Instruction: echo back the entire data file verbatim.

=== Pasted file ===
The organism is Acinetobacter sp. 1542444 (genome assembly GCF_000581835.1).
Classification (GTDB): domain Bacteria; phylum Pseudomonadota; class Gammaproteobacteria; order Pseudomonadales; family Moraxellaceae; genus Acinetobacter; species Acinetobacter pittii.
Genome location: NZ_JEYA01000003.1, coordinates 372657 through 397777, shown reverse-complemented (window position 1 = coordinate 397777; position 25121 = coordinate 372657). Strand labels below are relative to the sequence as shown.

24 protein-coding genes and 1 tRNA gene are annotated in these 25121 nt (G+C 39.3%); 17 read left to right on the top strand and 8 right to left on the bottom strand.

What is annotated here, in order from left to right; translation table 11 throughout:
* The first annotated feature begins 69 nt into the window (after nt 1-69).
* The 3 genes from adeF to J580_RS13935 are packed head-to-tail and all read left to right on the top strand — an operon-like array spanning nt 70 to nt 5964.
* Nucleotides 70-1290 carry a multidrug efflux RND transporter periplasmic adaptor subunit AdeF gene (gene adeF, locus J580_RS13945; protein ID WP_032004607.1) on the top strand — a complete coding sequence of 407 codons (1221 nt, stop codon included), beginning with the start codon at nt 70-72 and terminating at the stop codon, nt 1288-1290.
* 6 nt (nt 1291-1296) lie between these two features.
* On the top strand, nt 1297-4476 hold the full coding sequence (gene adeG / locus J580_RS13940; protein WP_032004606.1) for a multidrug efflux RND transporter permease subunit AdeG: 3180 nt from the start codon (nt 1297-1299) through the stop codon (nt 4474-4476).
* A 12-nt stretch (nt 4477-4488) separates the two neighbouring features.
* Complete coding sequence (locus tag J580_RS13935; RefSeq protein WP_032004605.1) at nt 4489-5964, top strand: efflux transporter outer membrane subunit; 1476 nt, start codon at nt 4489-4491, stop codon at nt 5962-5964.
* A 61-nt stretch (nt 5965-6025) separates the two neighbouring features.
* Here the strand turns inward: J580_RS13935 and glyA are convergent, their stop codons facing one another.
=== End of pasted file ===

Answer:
The organism is Acinetobacter sp. 1542444 (genome assembly GCF_000581835.1).
Classification (GTDB): domain Bacteria; phylum Pseudomonadota; class Gammaproteobacteria; order Pseudomonadales; family Moraxellaceae; genus Acinetobacter; species Acinetobacter pittii.
Genome location: NZ_JEYA01000003.1, coordinates 372657 through 397777, shown reverse-complemented (window position 1 = coordinate 397777; position 25121 = coordinate 372657). Strand labels below are relative to the sequence as shown.

24 protein-coding genes and 1 tRNA gene are annotated in these 25121 nt (G+C 39.3%); 17 read left to right on the top strand and 8 right to left on the bottom strand.

What is annotated here, in order from left to right; translation table 11 throughout:
* The first annotated feature begins 69 nt into the window (after nt 1-69).
* The 3 genes from adeF to J580_RS13935 are packed head-to-tail and all read left to right on the top strand — an operon-like array spanning nt 70 to nt 5964.
* Nucleotides 70-1290 carry a multidrug efflux RND transporter periplasmic adaptor subunit AdeF gene (gene adeF, locus J580_RS13945; protein ID WP_032004607.1) on the top strand — a complete coding sequence of 407 codons (1221 nt, stop codon included), beginning with the start codon at nt 70-72 and terminating at the stop codon, nt 1288-1290.
* 6 nt (nt 1291-1296) lie between these two features.
* On the top strand, nt 1297-4476 hold the full coding sequence (gene adeG / locus J580_RS13940; protein WP_032004606.1) for a multidrug efflux RND transporter permease subunit AdeG: 3180 nt from the start codon (nt 1297-1299) through the stop codon (nt 4474-4476).
* A 12-nt stretch (nt 4477-4488) separates the two neighbouring features.
* Complete coding sequence (locus tag J580_RS13935; RefSeq protein WP_032004605.1) at nt 4489-5964, top strand: efflux transporter outer membrane subunit; 1476 nt, start codon at nt 4489-4491, stop codon at nt 5962-5964.
* A 61-nt stretch (nt 5965-6025) separates the two neighbouring features.
* Here the strand turns inward: J580_RS13935 and glyA are convergent, their stop codons facing one another.